They have traditionally been the winter holiday’s most popular plant, the sure and steady standby, but have you seen poinsettias lately? These are not your mother’s poinsettias! Endless selections of bract colors and shapes combined with unique foliage offerings and a wide variety of forms and sizes make this year’s collection spectacular. Furthermore, to fit the most unusual of tastes, poinsettias may be painted just about any color to match your holiday decor and finished off with glitter to complete the festive look.
Poinsettias are now available in a tremendous range of colors, shapes and sizes, as illustrated by this table (any color may be found in any bract feature or plant form)…
To use poinsettias as cut flowers, the stems must be treated right away. The milky sap must congeal inside the stems to prevent the plants from wilting. Immediately after cutting, dunk the cut ends of the stems into boiling water for about one minute and then immediately place them in cool water. Keep the flowers away from the steam to prevent them from being damaged. You may also singe the cut ends of the stems with a flame for a few seconds before placing them in cool water. Place vase of treated flowers in a cool place for at least 18-24 hours before they are used in arrangements.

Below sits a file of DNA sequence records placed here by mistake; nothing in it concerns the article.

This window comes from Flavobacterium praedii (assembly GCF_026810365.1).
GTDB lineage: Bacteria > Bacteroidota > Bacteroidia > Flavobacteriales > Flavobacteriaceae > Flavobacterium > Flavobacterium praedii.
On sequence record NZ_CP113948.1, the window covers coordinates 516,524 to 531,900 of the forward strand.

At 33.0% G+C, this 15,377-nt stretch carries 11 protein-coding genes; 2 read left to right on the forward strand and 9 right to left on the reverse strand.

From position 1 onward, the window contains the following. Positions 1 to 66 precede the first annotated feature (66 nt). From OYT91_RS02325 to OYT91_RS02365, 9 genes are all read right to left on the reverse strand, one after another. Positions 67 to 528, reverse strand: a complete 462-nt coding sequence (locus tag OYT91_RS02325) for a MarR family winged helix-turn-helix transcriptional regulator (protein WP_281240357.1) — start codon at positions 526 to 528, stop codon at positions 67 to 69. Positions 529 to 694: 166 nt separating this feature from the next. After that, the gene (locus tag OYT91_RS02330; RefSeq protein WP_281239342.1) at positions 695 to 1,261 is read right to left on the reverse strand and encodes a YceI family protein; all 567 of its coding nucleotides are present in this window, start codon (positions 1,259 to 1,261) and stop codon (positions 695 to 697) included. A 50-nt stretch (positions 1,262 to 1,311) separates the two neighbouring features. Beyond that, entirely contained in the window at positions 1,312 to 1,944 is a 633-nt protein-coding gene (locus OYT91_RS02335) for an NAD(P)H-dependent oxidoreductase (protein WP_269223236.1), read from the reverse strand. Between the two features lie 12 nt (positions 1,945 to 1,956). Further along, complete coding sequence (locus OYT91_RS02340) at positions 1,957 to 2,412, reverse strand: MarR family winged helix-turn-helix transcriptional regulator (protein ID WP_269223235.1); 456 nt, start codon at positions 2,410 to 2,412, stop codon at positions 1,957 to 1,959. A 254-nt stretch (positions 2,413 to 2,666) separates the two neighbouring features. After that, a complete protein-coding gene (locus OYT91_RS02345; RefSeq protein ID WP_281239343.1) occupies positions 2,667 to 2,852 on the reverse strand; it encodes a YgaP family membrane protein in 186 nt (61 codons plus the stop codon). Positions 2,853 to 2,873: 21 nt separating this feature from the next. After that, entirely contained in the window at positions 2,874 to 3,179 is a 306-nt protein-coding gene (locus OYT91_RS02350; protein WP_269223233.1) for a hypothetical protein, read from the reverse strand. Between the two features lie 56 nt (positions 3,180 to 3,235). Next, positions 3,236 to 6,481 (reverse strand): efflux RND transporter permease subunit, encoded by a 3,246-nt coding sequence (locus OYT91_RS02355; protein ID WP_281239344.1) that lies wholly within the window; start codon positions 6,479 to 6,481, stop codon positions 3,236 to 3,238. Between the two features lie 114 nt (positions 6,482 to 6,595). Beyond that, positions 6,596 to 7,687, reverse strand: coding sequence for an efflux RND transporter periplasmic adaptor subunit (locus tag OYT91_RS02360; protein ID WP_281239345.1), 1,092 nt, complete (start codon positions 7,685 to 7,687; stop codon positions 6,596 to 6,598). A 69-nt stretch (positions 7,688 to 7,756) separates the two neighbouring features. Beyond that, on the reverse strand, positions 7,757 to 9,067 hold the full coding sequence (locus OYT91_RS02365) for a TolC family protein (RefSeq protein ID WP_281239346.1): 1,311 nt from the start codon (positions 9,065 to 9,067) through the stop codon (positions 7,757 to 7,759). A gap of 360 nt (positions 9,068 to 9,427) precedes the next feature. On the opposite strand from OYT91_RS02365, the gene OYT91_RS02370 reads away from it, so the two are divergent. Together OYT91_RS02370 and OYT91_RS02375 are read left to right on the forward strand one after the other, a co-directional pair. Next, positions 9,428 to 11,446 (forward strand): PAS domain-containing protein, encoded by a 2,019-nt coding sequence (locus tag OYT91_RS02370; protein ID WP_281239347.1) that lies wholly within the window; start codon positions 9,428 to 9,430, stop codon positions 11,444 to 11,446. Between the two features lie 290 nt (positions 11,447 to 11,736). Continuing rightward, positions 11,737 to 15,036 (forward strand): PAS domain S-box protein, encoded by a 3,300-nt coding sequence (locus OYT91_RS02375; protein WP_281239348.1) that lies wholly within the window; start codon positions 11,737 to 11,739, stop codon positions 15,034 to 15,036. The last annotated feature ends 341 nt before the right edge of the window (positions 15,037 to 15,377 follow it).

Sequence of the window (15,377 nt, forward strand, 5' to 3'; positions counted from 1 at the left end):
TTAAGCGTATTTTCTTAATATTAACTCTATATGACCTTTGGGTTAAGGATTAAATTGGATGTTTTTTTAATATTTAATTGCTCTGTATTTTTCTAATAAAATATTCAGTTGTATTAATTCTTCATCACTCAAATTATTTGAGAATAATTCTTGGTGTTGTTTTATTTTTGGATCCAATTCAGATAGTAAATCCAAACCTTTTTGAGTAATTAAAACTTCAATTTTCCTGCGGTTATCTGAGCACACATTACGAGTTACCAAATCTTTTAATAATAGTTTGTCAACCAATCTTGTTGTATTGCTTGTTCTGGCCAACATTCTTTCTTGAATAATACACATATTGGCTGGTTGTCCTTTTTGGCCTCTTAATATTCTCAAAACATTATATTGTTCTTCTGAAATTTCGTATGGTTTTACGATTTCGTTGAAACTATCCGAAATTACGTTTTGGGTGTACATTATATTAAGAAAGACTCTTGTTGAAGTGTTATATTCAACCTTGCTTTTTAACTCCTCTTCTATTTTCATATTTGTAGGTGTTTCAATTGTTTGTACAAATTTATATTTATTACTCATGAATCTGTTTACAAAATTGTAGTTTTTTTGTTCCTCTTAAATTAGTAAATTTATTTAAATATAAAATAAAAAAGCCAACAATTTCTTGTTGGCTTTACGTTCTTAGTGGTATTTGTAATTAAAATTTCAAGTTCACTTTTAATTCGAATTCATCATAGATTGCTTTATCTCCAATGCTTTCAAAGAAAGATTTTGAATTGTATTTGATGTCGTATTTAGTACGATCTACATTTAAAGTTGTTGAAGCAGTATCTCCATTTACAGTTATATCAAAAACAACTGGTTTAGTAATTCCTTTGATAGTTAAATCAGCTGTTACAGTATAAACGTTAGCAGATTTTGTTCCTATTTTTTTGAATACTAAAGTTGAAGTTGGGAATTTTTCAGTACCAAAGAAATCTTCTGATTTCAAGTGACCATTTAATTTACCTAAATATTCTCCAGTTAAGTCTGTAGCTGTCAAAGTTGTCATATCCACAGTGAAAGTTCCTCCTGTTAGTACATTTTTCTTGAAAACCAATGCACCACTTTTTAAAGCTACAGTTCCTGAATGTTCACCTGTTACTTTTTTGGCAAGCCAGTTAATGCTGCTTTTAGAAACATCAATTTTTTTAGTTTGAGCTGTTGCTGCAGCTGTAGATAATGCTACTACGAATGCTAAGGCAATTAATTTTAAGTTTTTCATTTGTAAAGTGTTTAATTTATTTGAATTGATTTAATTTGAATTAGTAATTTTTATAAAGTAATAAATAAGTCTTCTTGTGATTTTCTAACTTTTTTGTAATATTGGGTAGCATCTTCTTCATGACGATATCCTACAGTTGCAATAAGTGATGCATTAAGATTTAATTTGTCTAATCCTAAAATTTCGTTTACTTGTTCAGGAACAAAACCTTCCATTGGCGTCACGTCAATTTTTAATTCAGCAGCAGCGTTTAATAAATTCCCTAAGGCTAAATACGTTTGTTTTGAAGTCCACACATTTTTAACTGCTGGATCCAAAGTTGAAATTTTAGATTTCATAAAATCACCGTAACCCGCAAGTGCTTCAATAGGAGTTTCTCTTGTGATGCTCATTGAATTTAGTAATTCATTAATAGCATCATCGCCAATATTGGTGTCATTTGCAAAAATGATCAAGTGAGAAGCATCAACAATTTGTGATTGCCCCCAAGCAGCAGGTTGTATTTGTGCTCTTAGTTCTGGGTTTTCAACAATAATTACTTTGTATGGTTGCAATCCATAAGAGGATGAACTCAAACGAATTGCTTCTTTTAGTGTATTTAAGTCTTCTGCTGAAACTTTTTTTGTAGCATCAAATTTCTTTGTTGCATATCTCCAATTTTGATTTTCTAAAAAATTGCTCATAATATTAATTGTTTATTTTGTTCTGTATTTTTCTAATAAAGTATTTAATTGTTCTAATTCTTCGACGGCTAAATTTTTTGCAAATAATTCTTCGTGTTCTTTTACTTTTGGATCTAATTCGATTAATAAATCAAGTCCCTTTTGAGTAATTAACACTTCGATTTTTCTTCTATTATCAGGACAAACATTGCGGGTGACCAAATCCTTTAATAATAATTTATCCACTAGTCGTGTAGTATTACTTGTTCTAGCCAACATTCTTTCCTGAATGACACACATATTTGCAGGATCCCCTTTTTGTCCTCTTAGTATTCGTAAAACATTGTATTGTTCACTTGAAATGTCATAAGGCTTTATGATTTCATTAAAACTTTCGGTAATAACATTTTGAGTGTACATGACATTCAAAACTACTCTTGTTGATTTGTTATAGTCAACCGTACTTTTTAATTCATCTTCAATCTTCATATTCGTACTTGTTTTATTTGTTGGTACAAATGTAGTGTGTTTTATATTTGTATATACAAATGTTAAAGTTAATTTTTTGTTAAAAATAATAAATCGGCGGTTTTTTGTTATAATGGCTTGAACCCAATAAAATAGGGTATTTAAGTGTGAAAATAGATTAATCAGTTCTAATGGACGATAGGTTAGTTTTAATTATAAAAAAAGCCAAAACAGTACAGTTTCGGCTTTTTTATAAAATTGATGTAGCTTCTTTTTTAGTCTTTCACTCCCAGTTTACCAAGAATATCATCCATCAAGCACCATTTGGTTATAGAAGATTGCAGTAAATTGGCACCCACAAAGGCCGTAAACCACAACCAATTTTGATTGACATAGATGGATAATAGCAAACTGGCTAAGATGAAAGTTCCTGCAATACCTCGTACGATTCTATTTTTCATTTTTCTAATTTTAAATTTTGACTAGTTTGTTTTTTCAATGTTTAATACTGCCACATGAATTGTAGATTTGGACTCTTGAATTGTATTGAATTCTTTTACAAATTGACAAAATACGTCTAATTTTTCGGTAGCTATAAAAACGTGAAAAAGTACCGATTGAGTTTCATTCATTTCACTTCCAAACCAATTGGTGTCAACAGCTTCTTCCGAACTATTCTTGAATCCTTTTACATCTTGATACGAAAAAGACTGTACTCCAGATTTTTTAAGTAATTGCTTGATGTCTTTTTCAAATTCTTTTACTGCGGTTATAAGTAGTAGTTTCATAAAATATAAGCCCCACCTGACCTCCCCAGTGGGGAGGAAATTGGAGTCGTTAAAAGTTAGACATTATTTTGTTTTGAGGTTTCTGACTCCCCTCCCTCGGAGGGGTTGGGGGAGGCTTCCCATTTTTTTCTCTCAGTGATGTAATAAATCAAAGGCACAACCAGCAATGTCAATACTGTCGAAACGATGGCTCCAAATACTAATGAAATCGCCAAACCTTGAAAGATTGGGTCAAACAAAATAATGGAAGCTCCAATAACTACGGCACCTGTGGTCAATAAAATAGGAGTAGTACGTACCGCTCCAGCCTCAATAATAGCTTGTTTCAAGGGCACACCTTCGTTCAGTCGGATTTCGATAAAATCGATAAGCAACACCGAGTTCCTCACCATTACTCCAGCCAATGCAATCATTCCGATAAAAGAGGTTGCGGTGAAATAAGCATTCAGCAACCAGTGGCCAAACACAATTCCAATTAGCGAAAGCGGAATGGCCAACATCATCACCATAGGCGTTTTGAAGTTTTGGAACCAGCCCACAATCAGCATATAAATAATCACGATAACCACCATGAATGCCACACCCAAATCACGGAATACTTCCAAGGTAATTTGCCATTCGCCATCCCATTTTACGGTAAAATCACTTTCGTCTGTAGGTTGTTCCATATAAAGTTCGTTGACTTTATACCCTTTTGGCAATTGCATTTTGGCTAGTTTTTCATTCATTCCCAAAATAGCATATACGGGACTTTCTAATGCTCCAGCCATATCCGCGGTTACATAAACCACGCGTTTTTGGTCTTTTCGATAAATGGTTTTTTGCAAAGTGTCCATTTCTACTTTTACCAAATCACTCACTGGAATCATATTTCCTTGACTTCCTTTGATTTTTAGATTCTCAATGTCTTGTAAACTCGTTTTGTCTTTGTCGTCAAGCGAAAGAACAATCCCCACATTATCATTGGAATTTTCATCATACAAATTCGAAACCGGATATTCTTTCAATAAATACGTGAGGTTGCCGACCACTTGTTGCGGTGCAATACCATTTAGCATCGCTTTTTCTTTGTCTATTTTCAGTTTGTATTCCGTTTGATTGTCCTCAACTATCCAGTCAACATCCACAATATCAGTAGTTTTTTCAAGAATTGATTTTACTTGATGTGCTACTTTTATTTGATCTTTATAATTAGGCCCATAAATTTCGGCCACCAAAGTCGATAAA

Poinsettia Fun Facts
Other than their use as stunning holiday decorations, how much do you really know about poinsettias?
- Native to Mexico, the poinsettia was first introduced into the United States in 1825 by Joel Poinsett.
- In its natural surroundings, the poinsettia is a perennial flowering shrub that grows up to 10 feet tall.
- The showy part of the plant, the part that most of us call flowers, are actually colored bracts or modified leaves.
- Poinsettias have been called ‘lobster flower’ or ‘flame leaf flower’ by many in the past.
- Poinsettias are mildly poisonous. The milky sap can cause a skin irritation for some and an upset stomach if consumed in large quantities.
- Poinsettias represent 85 percent of holiday season potted plant sales and are the best selling flowering potted plant in the U.S., even though most are sold in only a six week period before the holidays.
- Dec 12th is National Poinsettia Day!